Tennessee's decision to hire Mike Mularkey as their head coach last January was widely criticized, both in Nashville and around the NFL. With the Titans sitting in first place with three games left, how do you like the hire now?
Mularkey would be within his rights to remind his critics of just how far this team's come in one year under his guidance, but he's too busy preparing the Titans for a December playoff push.
So let me run down the accomplishments.
The Titans 7-6 record is their best through 13 games since 2011 and they have a chance to reach the playoffs for the first time since 2008. This from a franchise that fielded the worst team in the NFL the past two seasons with five combined wins.
Offensively, Mularkey and new offensive coordinator Terry Robiskie have guided the Titans from 30th in the league in total offense a year ago to eighth, averaging nearly a touchdown more per game.
Marcus Mariota has become a bonafide star, throwing for 25 touchdowns and a passer rating that sits right at 100 in the second year of his career. In the month of November, Mariota was the best quarterback in football, throwing over 1100 yards and 11 touchdowns en route to being named the AFC Player of the Month.
The Titans have turned a non-existant running game under Ken Whisenhunt into one of the best rushing attacks in football. Behind a re-tooled offensive line, prize free agent acquisition DeMarco Murray has looked like the running back that was the NFL's rushing champ in 2014. As a team, the Titans have rushed for 144.5 yards per game, ranking third in the league.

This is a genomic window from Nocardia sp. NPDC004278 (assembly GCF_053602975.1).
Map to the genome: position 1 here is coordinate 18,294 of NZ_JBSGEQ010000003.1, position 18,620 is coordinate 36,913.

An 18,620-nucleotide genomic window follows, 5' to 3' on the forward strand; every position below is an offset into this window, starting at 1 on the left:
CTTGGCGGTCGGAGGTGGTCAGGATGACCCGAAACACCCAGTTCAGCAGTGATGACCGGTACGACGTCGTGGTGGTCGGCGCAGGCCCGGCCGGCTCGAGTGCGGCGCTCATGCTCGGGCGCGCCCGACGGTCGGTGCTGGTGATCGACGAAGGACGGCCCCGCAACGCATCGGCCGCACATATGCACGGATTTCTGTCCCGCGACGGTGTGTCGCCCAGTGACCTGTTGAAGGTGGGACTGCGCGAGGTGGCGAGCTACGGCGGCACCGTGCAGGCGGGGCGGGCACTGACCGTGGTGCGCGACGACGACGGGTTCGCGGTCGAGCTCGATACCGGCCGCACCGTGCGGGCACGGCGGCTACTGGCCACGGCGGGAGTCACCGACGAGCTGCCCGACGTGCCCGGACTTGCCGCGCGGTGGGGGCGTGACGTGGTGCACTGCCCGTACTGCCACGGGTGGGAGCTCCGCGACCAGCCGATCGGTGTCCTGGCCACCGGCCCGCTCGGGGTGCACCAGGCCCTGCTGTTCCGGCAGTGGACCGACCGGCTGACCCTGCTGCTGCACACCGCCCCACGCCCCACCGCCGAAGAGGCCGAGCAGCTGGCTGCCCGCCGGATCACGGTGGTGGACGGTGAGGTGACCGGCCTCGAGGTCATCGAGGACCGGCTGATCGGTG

The numbers defensively aren't great, but while the Titans' defense has bent plenty this season they haven't broken. Brian Orakpo (10.0 sacks) and Derrick Morgan (9.0) have become one of the NFL's top pass rushing duos, leading a pressuring defense that has piled up 33 sacks.
So while the secondary has been victimized from time to time, defensive mastermind Dick LeBeau has been able to apply enough pressure for the Titans to rank in the top half of the NFL in third down defense and, ultimately, in scoring defense.
It's a stunning turnaround when you consider the state of the roster and the franchise one year ago, and the credit belongs to Mularkey and new general manager Jon Robinson.
There was reasonable concern when Amy Adams Strunk decided to hire a first time G.M. and a coach with a 15-39 career record to try to turn her downtrodden franchise around. But through 13 games together, Robinson and Mularkey appear to be the perfect fit.
They have created a new culture with a focus on tough, physical, team first professionals in the locker room, and it's paid off.
The bottom line is the NFL is a results driven league and the Titans haven't accomplished anything yet.
But even if they don't win the AFC South and end the playoff drought this season, the rebuild is ahead of schedule.
And the hire of Mularkey is looking better and better.